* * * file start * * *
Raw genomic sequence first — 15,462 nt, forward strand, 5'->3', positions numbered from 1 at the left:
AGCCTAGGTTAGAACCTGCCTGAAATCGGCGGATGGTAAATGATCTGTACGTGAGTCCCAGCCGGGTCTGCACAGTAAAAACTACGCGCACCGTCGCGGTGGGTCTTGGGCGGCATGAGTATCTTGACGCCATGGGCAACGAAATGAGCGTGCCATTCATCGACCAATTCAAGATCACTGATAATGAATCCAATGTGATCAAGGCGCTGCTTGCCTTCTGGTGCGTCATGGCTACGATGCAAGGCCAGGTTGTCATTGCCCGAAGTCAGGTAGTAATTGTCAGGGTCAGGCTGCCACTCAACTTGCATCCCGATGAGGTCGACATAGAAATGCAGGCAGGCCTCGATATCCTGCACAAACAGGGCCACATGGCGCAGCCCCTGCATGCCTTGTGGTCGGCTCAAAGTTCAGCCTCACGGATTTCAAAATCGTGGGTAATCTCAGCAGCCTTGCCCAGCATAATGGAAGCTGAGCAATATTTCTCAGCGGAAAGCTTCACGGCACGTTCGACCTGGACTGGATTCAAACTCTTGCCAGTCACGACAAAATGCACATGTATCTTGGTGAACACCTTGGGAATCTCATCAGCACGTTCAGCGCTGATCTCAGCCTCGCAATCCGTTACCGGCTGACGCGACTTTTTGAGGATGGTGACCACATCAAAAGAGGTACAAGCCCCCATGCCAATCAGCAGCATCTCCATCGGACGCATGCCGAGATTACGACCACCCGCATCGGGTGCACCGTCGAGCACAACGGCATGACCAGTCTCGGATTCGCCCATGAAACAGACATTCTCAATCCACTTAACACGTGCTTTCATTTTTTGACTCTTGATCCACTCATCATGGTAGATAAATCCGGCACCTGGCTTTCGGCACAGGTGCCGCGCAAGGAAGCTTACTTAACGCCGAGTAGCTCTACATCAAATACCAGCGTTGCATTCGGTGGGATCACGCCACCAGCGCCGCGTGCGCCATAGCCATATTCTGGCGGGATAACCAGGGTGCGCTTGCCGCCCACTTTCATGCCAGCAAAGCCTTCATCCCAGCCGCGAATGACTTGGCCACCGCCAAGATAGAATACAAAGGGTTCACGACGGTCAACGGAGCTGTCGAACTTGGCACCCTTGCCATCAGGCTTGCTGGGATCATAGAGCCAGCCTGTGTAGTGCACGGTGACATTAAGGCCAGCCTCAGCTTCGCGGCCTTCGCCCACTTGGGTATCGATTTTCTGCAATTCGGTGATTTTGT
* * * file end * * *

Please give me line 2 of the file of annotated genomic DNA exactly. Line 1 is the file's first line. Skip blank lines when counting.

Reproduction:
AGCCTAGGTTAGAACCTGCCTGAAATCGGCGGATGGTAAATGATCTGTACGTGAGTCCCAGCCGGGTCTGCACAGTAAAAACTACGCGCACCGTCGCGGTGGGTCTTGGGCGGCATGAGTATCTTGACGCCATGGGCAACGAAATGAGCGTGCCATTCATCGACCAATTCAAGATCACTGATAATGAATCCAATGTGATCAAGGCGCTGCTTGCCTTCTGGTGCGTCATGGCTACGATGCAAGGCCAGGTTGTCATTGCCCGAAGTCAGGTAGTAATTGTCAGGGTCAGGCTGCCACTCAACTTGCATCCCGATGAGGTCGACATAGAAATGCAGGCAGGCCTCGATATCCTGCACAAACAGGGCCACATGGCGCAGCCCCTGCATGCCTTGTGGTCGGCTCAAAGTTCAGCCTCACGGATTTCAAAATCGTGGGTAATCTCAGCAGCCTTGCCCAGCATAATGGAAGCTGAGCAATATTTCTCAGCGGAAAGCTTCACGGCACGTTCGACCTGGACTGGATTCAAACTCTTGCCAGTCACGACAAAATGCACATGTATCTTGGTGAACACCTTGGGAATCTCATCAGCACGTTCAGCGCTGATCTCAGCCTCGCAATCCGTTACCGGCTGACGCGACTTTTTGAGGATGGTGACCACATCAAAAGAGGTACAAGCCCCCATGCCAATCAGCAGCATCTCCATCGGACGCATGCCGAGATTACGACCACCCGCATCGGGTGCACCGTCGAGCACAACGGCATGACCAGTCTCGGATTCGCCCATGAAACAGACATTCTCAATCCACTTAACACGTGCTTTCATTTTTTGACTCTTGATCCACTCATCATGGTAGATAAATCCGGCACCTGGCTTTCGGCACAGGTGCCGCGCAAGGAAGCTTACTTAACGCCGAGTAGCTCTACATCAAATACCAGCGTTGCATTCGGTGGGATCACGCCACCAGCGCCGCGTGCGCCATAGCCATATTCTGGCGGGATAACCAGGGTGCGCTTGCCGCCCACTTTCATGCCAGCAAAGCCTTCATCCCAGCCGCGAATGACTTGGCCACCGCCAAGATAGAATACAAAGGGTTCACGACGGTCAACGGAGCTGTCGAACTTGGCACCCTTGCCATCAGGCTTGCTGGGATCATAGAGCCAGCCTGTGTAGTGCACGGTGACATTAAGGCCAGCCTCAGCTTCGCGGCCTTCGCCCACTTGGGTATCGATTTTCTGCAATTCGGTGATTTTGT